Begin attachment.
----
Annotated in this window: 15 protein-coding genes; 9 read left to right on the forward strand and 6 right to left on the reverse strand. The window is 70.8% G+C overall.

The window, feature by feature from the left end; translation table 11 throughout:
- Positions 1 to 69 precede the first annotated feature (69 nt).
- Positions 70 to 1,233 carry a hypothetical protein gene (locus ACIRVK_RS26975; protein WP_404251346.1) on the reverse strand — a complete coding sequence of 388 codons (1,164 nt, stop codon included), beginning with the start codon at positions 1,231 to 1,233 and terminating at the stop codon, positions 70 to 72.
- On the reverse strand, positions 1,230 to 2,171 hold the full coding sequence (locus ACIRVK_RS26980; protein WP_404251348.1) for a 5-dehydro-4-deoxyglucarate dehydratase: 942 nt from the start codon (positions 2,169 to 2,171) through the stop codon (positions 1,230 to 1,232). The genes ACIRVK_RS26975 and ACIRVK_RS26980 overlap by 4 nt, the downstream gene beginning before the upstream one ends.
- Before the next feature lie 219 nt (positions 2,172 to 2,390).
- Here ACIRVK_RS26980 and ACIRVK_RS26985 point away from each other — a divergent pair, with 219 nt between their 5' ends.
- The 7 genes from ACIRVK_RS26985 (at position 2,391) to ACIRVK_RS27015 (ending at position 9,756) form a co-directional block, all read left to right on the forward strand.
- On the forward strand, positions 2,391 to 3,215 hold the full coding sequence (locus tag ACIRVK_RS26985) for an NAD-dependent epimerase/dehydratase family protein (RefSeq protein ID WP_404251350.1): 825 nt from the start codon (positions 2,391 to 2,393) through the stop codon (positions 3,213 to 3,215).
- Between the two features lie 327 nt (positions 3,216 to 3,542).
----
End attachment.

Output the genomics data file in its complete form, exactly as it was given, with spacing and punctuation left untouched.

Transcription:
Annotated in this window: 15 protein-coding genes; 9 read left to right on the forward strand and 6 right to left on the reverse strand. The window is 70.8% G+C overall.

The window, feature by feature from the left end; translation table 11 throughout:
- Positions 1 to 69 precede the first annotated feature (69 nt).
- Positions 70 to 1,233 carry a hypothetical protein gene (locus ACIRVK_RS26975; protein WP_404251346.1) on the reverse strand — a complete coding sequence of 388 codons (1,164 nt, stop codon included), beginning with the start codon at positions 1,231 to 1,233 and terminating at the stop codon, positions 70 to 72.
- On the reverse strand, positions 1,230 to 2,171 hold the full coding sequence (locus ACIRVK_RS26980; protein WP_404251348.1) for a 5-dehydro-4-deoxyglucarate dehydratase: 942 nt from the start codon (positions 2,169 to 2,171) through the stop codon (positions 1,230 to 1,232). The genes ACIRVK_RS26975 and ACIRVK_RS26980 overlap by 4 nt, the downstream gene beginning before the upstream one ends.
- Before the next feature lie 219 nt (positions 2,172 to 2,390).
- Here ACIRVK_RS26980 and ACIRVK_RS26985 point away from each other — a divergent pair, with 219 nt between their 5' ends.
- The 7 genes from ACIRVK_RS26985 (at position 2,391) to ACIRVK_RS27015 (ending at position 9,756) form a co-directional block, all read left to right on the forward strand.
- On the forward strand, positions 2,391 to 3,215 hold the full coding sequence (locus tag ACIRVK_RS26985) for an NAD-dependent epimerase/dehydratase family protein (RefSeq protein ID WP_404251350.1): 825 nt from the start codon (positions 2,391 to 2,393) through the stop codon (positions 3,213 to 3,215).
- Between the two features lie 327 nt (positions 3,216 to 3,542).